State laws are influential in determining fault and the resulting compensation after a crash. Generally, there are three types of negligence systems that states may adopt.

Comparative Fault System

In states with comparative fault systems, each driver receives a share of the blame based on the insurance company’s findings. The company makes this decision based on how much they believe each driver contributed to the accident.

The company may find you minimally responsible or entirely at fault. For example, if a driver cuts you off and then slams on their brakes, causing you to rear-end them, the company might find you 15% at fault for following too close. However, the other driver is found 85% at fault for reckless driving. 

In comparative fault states, you may pursue compensation from the other driver only up to the percentage of your total losses that equal their percentage of fault. Continuing with the previous example, this would entitle you to seek 85% of your compensation from the other driver. 

Modified Comparative System

States with modified comparative negligence systems operate similarly to states with comparative laws. 

The difference here is that these states do not allow drivers to seek compensation if their share of fault is greater than a certain percentage, typically 50% or 51%.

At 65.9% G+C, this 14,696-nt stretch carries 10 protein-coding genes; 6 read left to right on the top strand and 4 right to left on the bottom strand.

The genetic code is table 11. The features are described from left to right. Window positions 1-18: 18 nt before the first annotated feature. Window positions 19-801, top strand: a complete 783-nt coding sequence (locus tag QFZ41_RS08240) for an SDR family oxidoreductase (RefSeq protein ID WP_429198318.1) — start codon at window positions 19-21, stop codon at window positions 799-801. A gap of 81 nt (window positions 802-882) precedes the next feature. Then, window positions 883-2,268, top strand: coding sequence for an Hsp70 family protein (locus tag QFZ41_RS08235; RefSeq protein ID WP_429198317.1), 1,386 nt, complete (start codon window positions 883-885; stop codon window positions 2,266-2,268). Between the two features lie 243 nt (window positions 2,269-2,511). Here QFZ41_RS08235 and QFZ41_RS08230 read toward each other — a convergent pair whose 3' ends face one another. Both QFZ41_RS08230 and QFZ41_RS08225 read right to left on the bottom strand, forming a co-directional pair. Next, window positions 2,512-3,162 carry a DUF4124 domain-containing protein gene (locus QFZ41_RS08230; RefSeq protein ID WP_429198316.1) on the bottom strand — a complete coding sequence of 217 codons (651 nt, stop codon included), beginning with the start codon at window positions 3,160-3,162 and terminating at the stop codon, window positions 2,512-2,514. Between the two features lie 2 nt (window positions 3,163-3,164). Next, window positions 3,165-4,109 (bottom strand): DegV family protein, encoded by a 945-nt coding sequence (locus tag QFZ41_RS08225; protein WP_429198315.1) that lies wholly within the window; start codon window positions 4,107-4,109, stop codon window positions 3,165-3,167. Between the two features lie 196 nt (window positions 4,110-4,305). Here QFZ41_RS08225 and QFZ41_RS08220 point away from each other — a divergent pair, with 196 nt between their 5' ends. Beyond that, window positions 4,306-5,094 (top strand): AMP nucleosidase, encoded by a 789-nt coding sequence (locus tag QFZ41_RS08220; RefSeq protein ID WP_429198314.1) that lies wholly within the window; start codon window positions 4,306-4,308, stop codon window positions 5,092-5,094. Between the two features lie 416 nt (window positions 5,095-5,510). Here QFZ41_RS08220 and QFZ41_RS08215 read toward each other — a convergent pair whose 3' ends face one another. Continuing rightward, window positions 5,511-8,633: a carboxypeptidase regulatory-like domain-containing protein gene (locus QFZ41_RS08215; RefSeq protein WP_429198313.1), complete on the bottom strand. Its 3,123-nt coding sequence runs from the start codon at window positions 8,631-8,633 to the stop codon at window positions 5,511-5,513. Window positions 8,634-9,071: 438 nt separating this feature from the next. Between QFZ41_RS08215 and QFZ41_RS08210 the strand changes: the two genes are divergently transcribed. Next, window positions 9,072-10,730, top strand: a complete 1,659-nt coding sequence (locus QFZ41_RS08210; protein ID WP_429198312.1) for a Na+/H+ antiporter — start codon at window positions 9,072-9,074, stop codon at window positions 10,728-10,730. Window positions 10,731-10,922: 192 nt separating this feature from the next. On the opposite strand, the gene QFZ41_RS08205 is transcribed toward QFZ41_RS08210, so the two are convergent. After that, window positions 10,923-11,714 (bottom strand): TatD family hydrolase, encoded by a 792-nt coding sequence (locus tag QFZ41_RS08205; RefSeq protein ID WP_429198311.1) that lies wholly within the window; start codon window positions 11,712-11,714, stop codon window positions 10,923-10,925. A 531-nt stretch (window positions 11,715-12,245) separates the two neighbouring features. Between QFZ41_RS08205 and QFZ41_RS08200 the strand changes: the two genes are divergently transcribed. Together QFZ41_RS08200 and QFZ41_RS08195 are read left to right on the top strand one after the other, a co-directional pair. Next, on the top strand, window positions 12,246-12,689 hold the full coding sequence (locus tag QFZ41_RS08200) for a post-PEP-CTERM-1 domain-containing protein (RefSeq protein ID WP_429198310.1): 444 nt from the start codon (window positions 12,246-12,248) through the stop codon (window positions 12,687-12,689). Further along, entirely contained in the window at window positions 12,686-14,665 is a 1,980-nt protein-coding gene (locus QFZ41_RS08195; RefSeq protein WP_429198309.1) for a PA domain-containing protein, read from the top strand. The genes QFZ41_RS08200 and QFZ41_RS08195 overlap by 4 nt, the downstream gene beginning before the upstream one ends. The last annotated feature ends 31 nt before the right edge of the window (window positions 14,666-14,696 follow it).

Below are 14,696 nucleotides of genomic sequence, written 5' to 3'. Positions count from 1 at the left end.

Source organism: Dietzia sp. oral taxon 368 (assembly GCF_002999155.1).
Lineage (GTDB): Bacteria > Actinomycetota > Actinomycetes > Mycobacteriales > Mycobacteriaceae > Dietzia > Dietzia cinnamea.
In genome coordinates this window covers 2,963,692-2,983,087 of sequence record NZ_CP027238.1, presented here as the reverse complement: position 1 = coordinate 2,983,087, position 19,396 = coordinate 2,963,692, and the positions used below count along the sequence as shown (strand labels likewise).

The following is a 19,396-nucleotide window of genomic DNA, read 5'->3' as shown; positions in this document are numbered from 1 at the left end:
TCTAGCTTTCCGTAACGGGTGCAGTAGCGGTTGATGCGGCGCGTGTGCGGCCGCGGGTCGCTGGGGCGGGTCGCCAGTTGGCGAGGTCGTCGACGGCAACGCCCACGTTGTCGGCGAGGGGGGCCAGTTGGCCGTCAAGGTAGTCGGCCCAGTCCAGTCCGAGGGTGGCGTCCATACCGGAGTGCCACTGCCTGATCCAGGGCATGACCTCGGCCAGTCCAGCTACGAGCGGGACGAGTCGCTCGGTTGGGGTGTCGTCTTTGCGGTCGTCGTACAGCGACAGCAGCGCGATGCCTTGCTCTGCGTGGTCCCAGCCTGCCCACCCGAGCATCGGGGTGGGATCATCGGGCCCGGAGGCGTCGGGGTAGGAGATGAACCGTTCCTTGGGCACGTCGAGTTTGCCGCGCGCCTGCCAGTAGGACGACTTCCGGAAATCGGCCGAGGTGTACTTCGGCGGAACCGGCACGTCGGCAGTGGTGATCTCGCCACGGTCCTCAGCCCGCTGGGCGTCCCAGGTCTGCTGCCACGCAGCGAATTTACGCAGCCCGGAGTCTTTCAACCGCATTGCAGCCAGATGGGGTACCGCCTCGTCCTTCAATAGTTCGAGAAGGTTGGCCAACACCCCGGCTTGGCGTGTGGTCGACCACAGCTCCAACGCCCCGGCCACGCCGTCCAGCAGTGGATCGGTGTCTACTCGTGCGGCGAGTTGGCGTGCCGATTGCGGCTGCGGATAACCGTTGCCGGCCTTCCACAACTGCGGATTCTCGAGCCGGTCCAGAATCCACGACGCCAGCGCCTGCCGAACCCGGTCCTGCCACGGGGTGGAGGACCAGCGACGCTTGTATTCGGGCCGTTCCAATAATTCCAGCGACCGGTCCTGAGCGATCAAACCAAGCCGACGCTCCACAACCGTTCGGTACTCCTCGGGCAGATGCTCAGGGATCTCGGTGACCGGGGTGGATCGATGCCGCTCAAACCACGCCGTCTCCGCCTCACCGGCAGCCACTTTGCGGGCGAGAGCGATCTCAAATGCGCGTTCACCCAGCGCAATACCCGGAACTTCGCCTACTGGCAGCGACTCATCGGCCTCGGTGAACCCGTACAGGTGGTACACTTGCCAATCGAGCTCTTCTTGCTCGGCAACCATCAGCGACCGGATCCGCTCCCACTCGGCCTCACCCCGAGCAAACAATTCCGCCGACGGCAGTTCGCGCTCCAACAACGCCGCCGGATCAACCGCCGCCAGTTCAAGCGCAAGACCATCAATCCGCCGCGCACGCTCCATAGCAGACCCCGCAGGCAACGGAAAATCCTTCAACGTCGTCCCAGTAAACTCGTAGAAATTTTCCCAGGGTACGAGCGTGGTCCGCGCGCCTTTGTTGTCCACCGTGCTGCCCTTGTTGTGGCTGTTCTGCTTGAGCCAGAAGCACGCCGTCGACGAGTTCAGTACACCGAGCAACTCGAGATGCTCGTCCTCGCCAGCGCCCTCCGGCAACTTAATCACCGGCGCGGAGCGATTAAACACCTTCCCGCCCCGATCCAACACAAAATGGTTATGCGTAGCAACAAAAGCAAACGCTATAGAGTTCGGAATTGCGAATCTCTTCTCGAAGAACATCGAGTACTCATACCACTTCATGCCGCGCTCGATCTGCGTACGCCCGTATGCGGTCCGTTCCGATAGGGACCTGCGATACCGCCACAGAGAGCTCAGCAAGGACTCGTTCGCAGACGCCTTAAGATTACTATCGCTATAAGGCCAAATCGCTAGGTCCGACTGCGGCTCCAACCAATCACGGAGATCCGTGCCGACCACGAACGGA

Contributory Negligence System

The third type of negligence system found in the U.S. is contributory negligence. 

States with contributory negligence laws do not allow drivers to pursue compensation if they are found to be responsible for the accident in any way. 

Even if the company determines you to be 1% responsible for the crash, you will not be allowed to pursue compensation from the other party. 

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Auto Accident Fault in Personal Injury Protection States

In addition to liability insurance, many states require drivers to purchase a minimum amount of personal injury protection (PIP). 

If you’re in an accident in a state with PIP laws, you must first file a claim with your insurance company, regardless of who is at fault. 

Only after your insurance company pays you the maximum amount covered by your plan may you seek compensation from the other driver.